Religion news and commentary sites across the Internet are racing this week to hail the arrival of the “religious left” — Christian activists who feel emboldened with the rise of President Trump and openly plan to challenge him on religious grounds.
While the impact of this loose collection of liberal Christians is likely overstated, there’s no denying that faithful progressives are having a moment. And nowhere is this truer than in the American Catholic Church.
For a long time, progressive Catholics sat quietly by as priests and bishops across the United States focused a large amount of homily time and resources on the abortion and contraception fight. It’s not that these progressives were necessarily opposed to Church teaching on these issues (Catholics are less ideological than most people give them credit for), but there was definitely a feeling that more time was spent on the pro-life causes and not enough on social justice causes such as poverty, health care and education.
Some progressive Catholics were particularly disheartened during the 2004 election when Archbishop Raymond Burke forbade Democratic nominee John Kerry from receiving Communion. It became clear that many clergymen were inclined to see the Catholic politician defeated by a sitting president that launched a war that Pope John Paul II called a “defeat for humanity.”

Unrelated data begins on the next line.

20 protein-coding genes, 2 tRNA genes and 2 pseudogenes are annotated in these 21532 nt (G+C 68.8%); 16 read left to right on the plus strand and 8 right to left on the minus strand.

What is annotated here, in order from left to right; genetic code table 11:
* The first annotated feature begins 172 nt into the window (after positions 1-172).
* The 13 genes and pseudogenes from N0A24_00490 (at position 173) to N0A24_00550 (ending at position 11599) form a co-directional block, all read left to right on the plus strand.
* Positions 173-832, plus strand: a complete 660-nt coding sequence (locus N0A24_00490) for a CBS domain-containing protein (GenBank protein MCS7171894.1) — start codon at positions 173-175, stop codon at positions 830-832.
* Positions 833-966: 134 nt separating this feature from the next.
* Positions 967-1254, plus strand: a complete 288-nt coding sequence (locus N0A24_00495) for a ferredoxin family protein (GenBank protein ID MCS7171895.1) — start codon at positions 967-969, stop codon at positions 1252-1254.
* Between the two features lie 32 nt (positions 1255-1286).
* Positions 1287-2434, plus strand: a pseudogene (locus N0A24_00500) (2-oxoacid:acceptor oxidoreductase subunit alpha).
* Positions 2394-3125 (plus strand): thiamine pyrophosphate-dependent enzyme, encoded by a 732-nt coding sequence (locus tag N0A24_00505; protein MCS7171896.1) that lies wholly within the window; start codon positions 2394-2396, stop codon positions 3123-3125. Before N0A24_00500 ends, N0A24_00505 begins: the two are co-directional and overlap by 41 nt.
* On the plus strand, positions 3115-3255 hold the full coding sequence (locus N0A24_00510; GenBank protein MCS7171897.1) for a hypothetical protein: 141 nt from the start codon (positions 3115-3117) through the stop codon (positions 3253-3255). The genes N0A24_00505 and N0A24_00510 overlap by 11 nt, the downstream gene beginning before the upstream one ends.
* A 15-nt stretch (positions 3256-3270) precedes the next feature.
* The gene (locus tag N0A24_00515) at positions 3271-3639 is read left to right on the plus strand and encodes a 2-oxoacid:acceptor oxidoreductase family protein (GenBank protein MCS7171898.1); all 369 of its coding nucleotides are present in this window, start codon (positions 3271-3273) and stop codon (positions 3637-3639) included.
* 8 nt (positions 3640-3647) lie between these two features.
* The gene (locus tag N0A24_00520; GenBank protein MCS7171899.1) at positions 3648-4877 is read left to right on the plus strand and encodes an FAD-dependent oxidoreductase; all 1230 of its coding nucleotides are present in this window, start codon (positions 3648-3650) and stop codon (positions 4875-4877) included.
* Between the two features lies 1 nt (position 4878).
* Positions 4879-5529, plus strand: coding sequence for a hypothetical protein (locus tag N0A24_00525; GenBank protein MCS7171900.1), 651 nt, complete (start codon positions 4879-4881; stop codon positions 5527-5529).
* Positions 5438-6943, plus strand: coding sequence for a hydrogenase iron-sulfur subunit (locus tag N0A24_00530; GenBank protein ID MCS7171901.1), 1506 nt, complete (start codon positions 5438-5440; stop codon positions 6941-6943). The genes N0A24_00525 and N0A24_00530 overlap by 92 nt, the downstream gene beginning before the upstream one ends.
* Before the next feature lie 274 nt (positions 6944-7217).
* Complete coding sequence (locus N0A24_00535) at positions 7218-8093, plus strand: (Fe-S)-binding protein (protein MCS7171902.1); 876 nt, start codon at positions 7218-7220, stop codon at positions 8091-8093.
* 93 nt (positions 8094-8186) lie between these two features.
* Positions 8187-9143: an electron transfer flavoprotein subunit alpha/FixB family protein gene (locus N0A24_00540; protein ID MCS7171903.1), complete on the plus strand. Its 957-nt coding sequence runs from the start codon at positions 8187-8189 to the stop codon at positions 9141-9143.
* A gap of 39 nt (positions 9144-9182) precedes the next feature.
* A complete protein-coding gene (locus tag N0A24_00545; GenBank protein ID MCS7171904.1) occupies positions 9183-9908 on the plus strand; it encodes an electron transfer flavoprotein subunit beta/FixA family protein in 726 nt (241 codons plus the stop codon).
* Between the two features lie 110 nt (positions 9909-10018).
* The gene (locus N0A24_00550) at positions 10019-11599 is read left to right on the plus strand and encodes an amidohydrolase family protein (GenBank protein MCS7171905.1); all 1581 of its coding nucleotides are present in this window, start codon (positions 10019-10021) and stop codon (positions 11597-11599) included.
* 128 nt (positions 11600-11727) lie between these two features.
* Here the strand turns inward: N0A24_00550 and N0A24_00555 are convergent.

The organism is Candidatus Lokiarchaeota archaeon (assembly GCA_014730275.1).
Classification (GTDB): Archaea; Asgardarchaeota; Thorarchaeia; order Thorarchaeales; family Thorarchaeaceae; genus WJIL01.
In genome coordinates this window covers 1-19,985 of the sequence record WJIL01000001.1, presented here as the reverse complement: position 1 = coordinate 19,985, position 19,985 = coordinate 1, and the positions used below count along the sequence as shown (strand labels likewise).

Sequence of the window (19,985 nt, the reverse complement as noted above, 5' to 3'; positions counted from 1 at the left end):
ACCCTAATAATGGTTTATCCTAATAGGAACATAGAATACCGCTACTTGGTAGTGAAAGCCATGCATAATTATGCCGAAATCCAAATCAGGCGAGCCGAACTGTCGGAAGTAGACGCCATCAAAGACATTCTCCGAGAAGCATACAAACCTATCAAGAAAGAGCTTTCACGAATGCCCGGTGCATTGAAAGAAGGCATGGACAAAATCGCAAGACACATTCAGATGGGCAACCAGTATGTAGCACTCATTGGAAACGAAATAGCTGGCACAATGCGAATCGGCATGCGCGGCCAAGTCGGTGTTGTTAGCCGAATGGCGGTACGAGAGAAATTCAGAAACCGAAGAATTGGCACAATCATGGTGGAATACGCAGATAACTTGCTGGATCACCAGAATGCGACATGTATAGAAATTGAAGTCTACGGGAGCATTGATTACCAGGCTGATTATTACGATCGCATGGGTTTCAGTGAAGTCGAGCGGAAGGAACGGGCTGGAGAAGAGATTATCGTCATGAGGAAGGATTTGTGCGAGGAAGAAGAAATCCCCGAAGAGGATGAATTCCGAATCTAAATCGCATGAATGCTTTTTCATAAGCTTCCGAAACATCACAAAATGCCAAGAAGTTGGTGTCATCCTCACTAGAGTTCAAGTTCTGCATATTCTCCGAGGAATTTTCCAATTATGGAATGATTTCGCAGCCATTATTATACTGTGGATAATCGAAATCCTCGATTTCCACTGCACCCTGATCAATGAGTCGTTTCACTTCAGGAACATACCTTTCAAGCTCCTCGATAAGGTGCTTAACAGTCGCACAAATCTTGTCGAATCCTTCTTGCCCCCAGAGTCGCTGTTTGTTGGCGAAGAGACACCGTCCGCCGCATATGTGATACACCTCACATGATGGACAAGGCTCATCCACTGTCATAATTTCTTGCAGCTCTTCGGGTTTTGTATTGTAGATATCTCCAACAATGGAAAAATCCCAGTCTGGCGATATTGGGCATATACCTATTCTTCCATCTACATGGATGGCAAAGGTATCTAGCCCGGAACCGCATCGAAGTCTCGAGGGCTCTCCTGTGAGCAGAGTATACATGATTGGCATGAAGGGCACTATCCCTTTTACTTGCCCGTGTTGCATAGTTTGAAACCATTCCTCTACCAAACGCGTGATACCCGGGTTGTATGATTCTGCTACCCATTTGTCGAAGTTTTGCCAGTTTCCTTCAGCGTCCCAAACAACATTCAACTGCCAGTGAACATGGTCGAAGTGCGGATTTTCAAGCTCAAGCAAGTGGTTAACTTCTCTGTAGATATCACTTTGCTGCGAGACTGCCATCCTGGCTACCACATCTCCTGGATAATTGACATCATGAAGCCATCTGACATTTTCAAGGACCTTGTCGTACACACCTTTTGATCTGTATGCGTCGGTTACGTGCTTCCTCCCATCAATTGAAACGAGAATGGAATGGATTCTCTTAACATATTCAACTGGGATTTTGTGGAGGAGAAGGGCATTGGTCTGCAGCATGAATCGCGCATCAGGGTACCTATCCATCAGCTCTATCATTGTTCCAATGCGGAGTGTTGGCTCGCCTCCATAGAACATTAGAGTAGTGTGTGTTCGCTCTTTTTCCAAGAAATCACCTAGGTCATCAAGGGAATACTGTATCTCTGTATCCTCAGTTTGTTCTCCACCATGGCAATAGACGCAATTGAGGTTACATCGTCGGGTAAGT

More than a decade later, things have changed considerably. With an ally in the White House on the issue of abortion, the American bishops have turned their focus to pet causes of progressive Catholics — namely immigration, poverty and healthcare — proving that in the Catholic Church at least, the “religious left is having a moment. All thanks to President Trump.
Related: Trump’s Catholic supporters come under fire over travel ban
The Archdiocese of Mexico is out with another biting editorial that takes on Mexican companies that plan to assist the Trump administration in the construction of the controversial border wall.
An editorial from the archdiocese — titled “Treason against the Homeland” — says “what is most surprising is the timidity of the Mexican government’s economic authorities, who have not moved firmly against these companies,” the Associated Press reported.
Materials for the border wall will likely need to come from both sides of the border, as The Washington Post notes. Mexico’s largest cement company has come under fire after its chairman reportedly said he’d “gladly” consider a bid.